mylife Stories

Get your shoes on, and discover the golden autumn!

It is one of the most popular leisure activities and for many their favourite form of exercise: hiking. And as you have full control over speed, breaks and daily goals, it is especially suitable for people with diabetes.

Forest in autumn
Not to forget when hiking: always keep an eye on your blood glucose.

Be it alone or as a couple, with family, with friends or in guided groups: hiking is great! The popular leisure and holiday activity has long since lost its stuffy image. Bestsellers like Hape Kerkeling’s “I’m off then” have also contributed to the fact that the outdoor pastime has become one of the most fashionable ways of turning your back on everyday life. And the nice thing is, it doesn’t take much to do. Good footwear, a comfortable rucksack and a pinch of wanderlust are sufficient to march off, enjoy nature and let your thoughts run free. Furthermore, there are numerous beautiful hiking trails right in front of your door. And many of these are particularly attractive in autumn. Hiking is particularly beautiful between the end of September and the beginning of December, when the fresh air carries the scent of damp leaves and soil, and colourful leaves transform the landscape into a colourful backdrop.

Adapt hiking to your own fitness level

For people with diabetes, hiking is an excellent way to do something positive for their health. Regular outings through nature are not only good for mental well-being, they also improve the oxygen supply and performance of the heart and thus reduce the risk of cardiovascular diseases. Exercise can also help improve blood glucose control. Those who are not quite on their way to marching up high peaks, can adapt the hike to their personal fitness level. The amount of effort can be stepped up on future tours. A day tour can become a weekend, and a weekend may even turn into a hiking holiday. Where, when and how much is determined by you.

Always keep an eye on blood glucose levels

As with all sporting activities, people with diabetes should keep an eye on their blood glucose levels. The reason being that blood glucose levels can also drop during hiking and hypoglycaemia may occur. It is recommended to measure the blood glucose level both before the beginning of the hike and also repeatedly during it. Those who can recognise and interpret the body’s signals well will usually notice when the blood glucose level is moving towards hypoglycaemia. People with diabetes who suffer from an hypo-unawareness benefit from a continuous glucose monitoring (CGM) system. Signs of hypoglycaemia include sweating and tachycardia. The same symptoms can also be a sign of heavy physical exertion.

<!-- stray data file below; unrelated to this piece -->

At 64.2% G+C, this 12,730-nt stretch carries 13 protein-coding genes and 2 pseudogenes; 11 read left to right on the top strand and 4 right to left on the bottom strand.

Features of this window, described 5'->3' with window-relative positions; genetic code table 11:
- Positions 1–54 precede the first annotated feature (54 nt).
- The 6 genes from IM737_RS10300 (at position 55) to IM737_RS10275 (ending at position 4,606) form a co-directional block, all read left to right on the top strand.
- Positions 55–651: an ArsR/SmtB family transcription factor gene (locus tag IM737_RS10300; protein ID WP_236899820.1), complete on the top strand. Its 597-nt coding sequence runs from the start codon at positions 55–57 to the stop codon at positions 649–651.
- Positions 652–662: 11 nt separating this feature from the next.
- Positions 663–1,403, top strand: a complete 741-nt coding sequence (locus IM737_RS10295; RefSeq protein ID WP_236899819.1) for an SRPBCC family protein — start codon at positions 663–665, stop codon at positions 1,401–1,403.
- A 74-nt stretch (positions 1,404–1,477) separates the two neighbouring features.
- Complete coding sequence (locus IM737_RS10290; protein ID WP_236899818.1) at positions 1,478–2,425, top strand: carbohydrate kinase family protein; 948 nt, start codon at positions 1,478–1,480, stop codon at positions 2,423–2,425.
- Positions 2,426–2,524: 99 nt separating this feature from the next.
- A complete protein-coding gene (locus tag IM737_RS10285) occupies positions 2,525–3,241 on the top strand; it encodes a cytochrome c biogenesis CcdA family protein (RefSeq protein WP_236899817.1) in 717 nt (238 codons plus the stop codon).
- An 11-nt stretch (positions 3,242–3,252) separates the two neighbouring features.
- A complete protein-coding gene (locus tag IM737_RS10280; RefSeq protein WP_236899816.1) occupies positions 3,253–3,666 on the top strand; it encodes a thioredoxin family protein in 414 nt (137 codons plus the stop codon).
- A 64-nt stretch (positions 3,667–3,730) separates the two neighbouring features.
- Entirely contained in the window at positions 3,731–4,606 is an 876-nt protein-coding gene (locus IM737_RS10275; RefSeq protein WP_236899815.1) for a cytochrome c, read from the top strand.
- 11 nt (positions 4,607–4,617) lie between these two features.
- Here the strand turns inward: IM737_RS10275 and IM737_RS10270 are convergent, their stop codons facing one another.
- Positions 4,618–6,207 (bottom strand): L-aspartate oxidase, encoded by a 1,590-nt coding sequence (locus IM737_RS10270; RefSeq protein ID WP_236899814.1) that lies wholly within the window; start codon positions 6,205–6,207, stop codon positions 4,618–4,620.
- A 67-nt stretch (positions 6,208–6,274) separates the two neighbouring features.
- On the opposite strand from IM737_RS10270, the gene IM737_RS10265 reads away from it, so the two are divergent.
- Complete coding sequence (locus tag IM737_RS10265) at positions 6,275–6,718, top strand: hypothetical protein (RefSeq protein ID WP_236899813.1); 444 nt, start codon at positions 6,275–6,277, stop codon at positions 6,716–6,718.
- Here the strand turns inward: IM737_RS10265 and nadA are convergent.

Always remember: measure first, then eat.

In people with type 1 diabetes, it is also possible that blood glucose levels rise when hiking. If the cells no longer absorb enough glucose due to physical exertion, the body tries to compensate for this energy deficiency by breaking down fatty tissue. The blood acidifies, and the body releases stress hormones, which increase the blood glucose level. If a blood glucose value of more than 13.8 mmol/L is measured, a break must be taken and insulin injected, otherwise dangerous ketoacidosis may develop.

Before going on a hike

Even if the rest of the family is already waiting, take the time to measure before starting! It is advisable to start with a slightly higher value. A value of 8.3 to 10 mmol/L is considered a good starting point. If you start with a somewhat lower value, you may want to have a snack after half an hour. The first signs of hypoglycaemia require a rapid response. Fast carbohydrates, such as glucose, as well as carbohydrates that slowly enter the bloodstream, such as wholemeal bread, should not be missing in a hiking rucksack.


Hiking is ...

  • possible everywhere: on coasts, in forests and in the mountains
  • uncomplicated: a hiking tour can also be undertaken spontaneously.
  • inexpensive: apart from good shoes and a comfortable rucksack, nothing else is necessary to begin with.
  • regardless of age: whether young or old, small or big – anyone can try it.
  • suitable for every fitness level: speed and duration can be determined individually.
  • also and especially for people with diabetes, a healthy form of exercise.

And: a day hiking is like a short holiday. And particularly attractive now in autumn!

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